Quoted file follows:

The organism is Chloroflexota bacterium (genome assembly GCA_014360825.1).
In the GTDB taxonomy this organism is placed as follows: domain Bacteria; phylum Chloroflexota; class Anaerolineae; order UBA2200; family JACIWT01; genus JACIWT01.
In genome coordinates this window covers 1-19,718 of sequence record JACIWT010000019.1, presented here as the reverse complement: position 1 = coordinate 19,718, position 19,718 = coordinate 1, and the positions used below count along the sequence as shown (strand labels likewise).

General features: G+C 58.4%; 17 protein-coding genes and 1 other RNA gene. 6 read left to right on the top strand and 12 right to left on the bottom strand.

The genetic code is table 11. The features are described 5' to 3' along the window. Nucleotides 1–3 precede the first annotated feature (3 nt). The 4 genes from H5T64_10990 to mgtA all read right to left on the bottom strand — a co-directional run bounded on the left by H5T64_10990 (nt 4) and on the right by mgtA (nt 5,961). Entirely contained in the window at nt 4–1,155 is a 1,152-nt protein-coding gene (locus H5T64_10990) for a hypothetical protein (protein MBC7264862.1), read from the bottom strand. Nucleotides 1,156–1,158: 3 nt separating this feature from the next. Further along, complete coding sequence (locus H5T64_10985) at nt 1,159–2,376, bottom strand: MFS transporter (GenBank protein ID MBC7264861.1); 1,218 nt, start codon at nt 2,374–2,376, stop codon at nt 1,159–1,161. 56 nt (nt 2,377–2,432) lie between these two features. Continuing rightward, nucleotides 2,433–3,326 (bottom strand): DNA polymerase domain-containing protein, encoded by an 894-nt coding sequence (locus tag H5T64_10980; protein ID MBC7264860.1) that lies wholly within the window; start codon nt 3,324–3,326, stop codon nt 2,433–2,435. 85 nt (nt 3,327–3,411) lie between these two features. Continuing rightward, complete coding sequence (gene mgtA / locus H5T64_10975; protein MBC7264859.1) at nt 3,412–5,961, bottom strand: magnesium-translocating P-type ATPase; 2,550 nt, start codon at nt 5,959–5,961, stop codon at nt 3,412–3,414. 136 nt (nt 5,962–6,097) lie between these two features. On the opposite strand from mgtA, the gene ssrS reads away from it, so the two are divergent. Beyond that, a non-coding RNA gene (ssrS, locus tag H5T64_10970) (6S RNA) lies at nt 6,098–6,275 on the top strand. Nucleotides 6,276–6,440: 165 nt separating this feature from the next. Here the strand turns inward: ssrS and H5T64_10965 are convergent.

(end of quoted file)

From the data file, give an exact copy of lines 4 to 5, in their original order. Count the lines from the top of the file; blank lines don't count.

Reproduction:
General features: G+C 58.4%; 17 protein-coding genes and 1 other RNA gene. 6 read left to right on the top strand and 12 right to left on the bottom strand.

The genetic code is table 11. The features are described 5' to 3' along the window. Nucleotides 1–3 precede the first annotated feature (3 nt). The 4 genes from H5T64_10990 to mgtA all read right to left on the bottom strand — a co-directional run bounded on the left by H5T64_10990 (nt 4) and on the right by mgtA (nt 5,961). Entirely contained in the window at nt 4–1,155 is a 1,152-nt protein-coding gene (locus H5T64_10990) for a hypothetical protein (protein MBC7264862.1), read from the bottom strand. Nucleotides 1,156–1,158: 3 nt separating this feature from the next. Further along, complete coding sequence (locus H5T64_10985) at nt 1,159–2,376, bottom strand: MFS transporter (GenBank protein ID MBC7264861.1); 1,218 nt, start codon at nt 2,374–2,376, stop codon at nt 1,159–1,161. 56 nt (nt 2,377–2,432) lie between these two features. Continuing rightward, nucleotides 2,433–3,326 (bottom strand): DNA polymerase domain-containing protein, encoded by an 894-nt coding sequence (locus tag H5T64_10980; protein ID MBC7264860.1) that lies wholly within the window; start codon nt 3,324–3,326, stop codon nt 2,433–2,435. 85 nt (nt 3,327–3,411) lie between these two features. Continuing rightward, complete coding sequence (gene mgtA / locus H5T64_10975; protein MBC7264859.1) at nt 3,412–5,961, bottom strand: magnesium-translocating P-type ATPase; 2,550 nt, start codon at nt 5,959–5,961, stop codon at nt 3,412–3,414. 136 nt (nt 5,962–6,097) lie between these two features. On the opposite strand from mgtA, the gene ssrS reads away from it, so the two are divergent. Beyond that, a non-coding RNA gene (ssrS, locus tag H5T64_10970) (6S RNA) lies at nt 6,098–6,275 on the top strand. Nucleotides 6,276–6,440: 165 nt separating this feature from the next. Here the strand turns inward: ssrS and H5T64_10965 are convergent.